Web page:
Pressure mounts in India for endosulfan ban
India has the unique distinction of being the world's largest user and producer of endosulfan as well as the site of world's most notorious endosulfan poisoning, in the state of Kerala. In 1979, the Plantation Company of Kerala began spraying endosulfan by helicopter over the cashew trees near the town of Padre. The highly toxic, endocrine disrupting insecticide regularly drifted over the village and contaminated its water supply for twenty-plus years.
The result? Cheap cashews. And widespread deformities in Padre's children and livestock, hormonal problems and mental retardation among the villagers, as well as the disappearance of bees and wildlife from the area. Epidemiologists documented that puberty was delayed in boys from the village and that their hormone levels were abnormal. Birth defects of male reproductive system were also more prevalent. Thanks to the efforts of local activists and NGO's like Thanal, a PAN partner based in Kerala, the spraying was eventually stopped, endosulfan was banned across the state, and the state government set up an agency to support the victims.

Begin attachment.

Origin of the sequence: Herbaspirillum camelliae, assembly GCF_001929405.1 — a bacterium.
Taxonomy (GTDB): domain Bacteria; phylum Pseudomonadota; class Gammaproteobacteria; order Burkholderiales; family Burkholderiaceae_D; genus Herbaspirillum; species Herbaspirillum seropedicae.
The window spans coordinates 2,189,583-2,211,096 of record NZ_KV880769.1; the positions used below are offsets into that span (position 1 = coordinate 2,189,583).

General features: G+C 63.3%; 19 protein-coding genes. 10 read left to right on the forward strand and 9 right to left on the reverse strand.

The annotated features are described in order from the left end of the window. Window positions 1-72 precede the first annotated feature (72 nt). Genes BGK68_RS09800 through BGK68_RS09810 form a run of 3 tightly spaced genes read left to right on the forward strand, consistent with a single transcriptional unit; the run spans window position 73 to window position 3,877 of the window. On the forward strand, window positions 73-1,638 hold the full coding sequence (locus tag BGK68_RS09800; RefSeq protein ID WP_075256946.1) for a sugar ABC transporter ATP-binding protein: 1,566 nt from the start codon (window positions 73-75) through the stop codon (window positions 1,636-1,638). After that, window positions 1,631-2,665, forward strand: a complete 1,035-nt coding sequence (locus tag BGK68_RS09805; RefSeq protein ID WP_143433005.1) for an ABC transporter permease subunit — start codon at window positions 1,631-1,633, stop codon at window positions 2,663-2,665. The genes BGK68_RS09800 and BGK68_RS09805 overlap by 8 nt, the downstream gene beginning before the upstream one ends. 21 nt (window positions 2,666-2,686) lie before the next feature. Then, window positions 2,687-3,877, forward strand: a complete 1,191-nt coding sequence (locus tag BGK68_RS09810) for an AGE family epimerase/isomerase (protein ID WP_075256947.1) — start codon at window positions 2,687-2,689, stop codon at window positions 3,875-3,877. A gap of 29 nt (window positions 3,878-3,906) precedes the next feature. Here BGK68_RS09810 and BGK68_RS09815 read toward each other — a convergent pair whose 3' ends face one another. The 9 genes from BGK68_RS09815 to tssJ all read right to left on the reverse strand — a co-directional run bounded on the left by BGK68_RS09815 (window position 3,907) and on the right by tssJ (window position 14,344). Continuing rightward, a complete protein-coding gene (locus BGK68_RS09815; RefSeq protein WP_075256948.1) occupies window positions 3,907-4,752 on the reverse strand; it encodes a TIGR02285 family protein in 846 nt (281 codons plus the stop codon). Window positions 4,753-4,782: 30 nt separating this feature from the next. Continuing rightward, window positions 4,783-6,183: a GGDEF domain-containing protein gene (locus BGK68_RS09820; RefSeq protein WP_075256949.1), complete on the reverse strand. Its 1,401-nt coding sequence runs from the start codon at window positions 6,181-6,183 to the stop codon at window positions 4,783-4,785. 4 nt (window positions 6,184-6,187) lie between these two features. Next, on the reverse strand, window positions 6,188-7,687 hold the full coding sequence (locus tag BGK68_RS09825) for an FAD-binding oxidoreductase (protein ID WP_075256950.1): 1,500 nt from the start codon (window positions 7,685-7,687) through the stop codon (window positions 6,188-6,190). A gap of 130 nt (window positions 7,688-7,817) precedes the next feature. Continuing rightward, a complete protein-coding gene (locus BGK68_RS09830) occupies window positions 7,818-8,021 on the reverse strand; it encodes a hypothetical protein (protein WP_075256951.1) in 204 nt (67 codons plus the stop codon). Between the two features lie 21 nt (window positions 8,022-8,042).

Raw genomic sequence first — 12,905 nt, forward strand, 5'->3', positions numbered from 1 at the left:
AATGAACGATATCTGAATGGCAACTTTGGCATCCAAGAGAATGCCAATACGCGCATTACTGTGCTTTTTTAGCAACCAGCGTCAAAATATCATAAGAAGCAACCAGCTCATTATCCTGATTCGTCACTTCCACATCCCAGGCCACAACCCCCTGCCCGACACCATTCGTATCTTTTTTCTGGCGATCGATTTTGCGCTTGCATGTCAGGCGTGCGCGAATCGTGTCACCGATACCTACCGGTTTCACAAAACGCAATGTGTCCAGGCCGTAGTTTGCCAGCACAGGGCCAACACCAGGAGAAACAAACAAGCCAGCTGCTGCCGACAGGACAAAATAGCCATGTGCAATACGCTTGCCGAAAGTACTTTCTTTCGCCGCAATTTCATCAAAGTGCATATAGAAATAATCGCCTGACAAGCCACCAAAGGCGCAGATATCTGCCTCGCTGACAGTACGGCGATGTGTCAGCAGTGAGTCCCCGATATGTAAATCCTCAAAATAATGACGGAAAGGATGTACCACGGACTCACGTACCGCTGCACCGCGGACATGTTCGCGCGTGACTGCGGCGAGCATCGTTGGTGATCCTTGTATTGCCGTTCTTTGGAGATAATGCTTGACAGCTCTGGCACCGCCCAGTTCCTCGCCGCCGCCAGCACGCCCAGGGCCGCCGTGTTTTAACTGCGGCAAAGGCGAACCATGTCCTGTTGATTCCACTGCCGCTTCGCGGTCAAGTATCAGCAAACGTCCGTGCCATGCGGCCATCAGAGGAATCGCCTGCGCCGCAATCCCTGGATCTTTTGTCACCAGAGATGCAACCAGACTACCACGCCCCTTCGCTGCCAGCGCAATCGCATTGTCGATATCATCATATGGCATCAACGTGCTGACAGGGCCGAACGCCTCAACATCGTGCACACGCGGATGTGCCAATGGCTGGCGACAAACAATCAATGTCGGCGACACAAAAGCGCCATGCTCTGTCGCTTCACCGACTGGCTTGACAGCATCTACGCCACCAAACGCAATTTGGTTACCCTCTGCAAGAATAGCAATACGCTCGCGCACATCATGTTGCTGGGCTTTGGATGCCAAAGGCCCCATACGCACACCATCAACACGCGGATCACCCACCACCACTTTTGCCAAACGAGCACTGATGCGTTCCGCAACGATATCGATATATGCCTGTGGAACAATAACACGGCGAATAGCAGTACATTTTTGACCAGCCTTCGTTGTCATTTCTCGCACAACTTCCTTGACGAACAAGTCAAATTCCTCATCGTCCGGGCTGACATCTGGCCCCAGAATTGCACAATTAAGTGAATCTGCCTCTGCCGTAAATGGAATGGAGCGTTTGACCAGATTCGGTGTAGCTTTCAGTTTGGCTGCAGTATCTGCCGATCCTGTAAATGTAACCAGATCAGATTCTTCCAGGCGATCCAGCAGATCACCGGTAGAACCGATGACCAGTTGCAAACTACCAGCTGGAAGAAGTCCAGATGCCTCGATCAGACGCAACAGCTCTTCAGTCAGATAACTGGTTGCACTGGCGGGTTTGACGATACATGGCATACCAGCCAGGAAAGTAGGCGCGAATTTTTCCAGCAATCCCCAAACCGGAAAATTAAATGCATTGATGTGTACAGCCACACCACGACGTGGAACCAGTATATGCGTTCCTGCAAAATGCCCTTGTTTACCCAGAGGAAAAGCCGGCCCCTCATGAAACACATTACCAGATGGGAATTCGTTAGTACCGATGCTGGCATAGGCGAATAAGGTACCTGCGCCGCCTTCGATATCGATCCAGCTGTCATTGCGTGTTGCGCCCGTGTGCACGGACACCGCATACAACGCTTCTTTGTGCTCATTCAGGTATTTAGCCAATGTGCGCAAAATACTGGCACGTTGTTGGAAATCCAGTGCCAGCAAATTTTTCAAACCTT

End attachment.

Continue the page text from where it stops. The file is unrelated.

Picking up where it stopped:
Meanwhile, the federal government vigorously defends the endosulfan industry. In addition to promoting its use in states other than Kerala, the government continues to produce it in a state-owned factory, and even sends an industry executive to UN negotiations on chemical issues as a member of the official Indian delegation. India of course opposes adding endosulfan to the Stockholm Convention, as this would mean a global phaseout of the antiquated pesticide.
But as I blogged about a few weeks ago, India is increasingly being pressured from within to change its position, with ministers from Kerala state sending letters to their federal counterparts urging a change in policy. The new news is that in the wake of the suggestion by a government official that problems in Padre were not caused by endosulfan, the federal goverment has declared that it will set up an expert panel to consider a ban on endosulfan. The membership of the panel will be key — if it's stacked with representatives from the agriculture and chemicals ministries, then you can be sure that India's position won't be changing. But Jairam Ramesh, the Minister of State for Environment and Forests, has said that the panel will have a member from Kerala, which is good news. And Ramesh's involvement itself bodes well, as he has the reputation of being a reformer and someone who's not afraid to stand up to corporate interests. We'll keep you posted.